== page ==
Book Club, Narrative Nonfiction
Consider this your invitation to read and discuss Narrative Nonfiction. We will not be reading cookbooks (though there may be a recipe or two.) No self-improvement books, (though you may find yourself changed for the better.) We will be reading across the genres of nonfiction, from history to adventure, memoir/biography and beyond. Please join us. We meet on the first Friday of the month at 10:00AM in the Hermann Foundation Meeting Room. Pick up a copy of the next book at the reference desk.
April 5, 2013
Outwitting History: the Amazing Adventures of a Man Who Rescued a Million Yiddish Books by Aaron Lansky
"Precious Yiddish books that had survived Hitler and Stalin were being passed down from older generations of Jewish immigrants to their non-Yiddish-speaking children-only to be thrown away or destroyed. With little more than his own chutzpah, 23 year old Aaron Lansky issued a worldwide appeal for unwanted Yiddish books, and the response was overwhelming."
May 3, 2013
Tipping Point: How Little Things Can Make a Big Differnce by Malcolm Gladwell
"The best way to understand the dramatic transformation of unknown books into bestsellers, or the rise of teenage smoking, or the phenomena of word of mouth or any number of the other mysterious changes that mark everyday life," writes Malcolm Gladwell, "is to think of them as epidemics. Ideas and products and messages and behaviors spread just like viruses do."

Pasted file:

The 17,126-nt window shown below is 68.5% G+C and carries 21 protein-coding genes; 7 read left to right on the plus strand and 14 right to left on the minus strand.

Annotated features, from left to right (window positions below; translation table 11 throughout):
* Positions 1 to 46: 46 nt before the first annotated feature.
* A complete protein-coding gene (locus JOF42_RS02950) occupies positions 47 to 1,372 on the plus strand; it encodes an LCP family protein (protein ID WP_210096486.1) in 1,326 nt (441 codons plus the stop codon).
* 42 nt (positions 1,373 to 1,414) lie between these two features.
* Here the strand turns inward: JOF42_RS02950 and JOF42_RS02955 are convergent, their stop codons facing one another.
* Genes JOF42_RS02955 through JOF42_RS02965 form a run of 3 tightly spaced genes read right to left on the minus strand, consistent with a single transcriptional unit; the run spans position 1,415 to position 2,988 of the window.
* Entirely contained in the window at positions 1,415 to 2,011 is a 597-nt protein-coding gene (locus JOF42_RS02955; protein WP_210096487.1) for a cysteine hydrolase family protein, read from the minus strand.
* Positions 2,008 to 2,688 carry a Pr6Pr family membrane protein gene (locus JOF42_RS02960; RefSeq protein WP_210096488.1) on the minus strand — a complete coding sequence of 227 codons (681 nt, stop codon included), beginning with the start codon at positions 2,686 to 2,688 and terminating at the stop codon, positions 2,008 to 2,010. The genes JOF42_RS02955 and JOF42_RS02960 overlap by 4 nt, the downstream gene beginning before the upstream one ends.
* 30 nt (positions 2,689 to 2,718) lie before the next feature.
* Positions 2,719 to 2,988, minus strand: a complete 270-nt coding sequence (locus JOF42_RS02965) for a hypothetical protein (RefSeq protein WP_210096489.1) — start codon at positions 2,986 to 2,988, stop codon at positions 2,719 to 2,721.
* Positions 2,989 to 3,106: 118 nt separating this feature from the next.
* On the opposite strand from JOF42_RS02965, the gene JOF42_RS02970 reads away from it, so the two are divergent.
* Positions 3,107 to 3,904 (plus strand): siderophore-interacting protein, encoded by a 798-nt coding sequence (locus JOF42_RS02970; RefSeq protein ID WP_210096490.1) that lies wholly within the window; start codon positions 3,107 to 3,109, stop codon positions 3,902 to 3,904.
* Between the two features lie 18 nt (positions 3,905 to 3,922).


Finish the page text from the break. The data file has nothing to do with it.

June 7, 2013
The Road to Ubar by Nicholas Clapp
"In the 1980s Nicholas Clapp stumbled on the legend of the city of Ubar. He organized two expeditions to Arabia with a team of archaeologists, geologists, space scientists, and adventurers. After many false starts, dead ends, and weeks of digging, they uncovered a remarkable walled city."
July 5, 2013
The Last Lecture by Randy Pausch with Jeffrey Zaslow
"When Randy Pausch, a computer science professor at, was asked to give a “last lecture,” he didn't have to imagine it as his last, since he had recently been diagnosed with terminal cancer. But the lecture he gave wasn't about dying. It was about the importance of overcoming obstacles, of enabling the dreams of others, of seizing every moment."
August 2, 2013
The Hare with Amber Eyes: a Family's Century of Art and Loss by Edmund de Waal
"In the 1870s, Charles Ephrussi assembled a collection of 360 Japanese ivory carvings known as "netsuke." In this grand story, a renowned ceramicist and the fifth generation to inherit the collection traces the story of a remarkable family and a tumultuous century."
September 6, 2013
Alive: the Story of the Andes Survivors by Piers Paul Read
"True story about how a group of people who survived an airplane crash in the Andes had to resort to cannibalism in order to stay alive."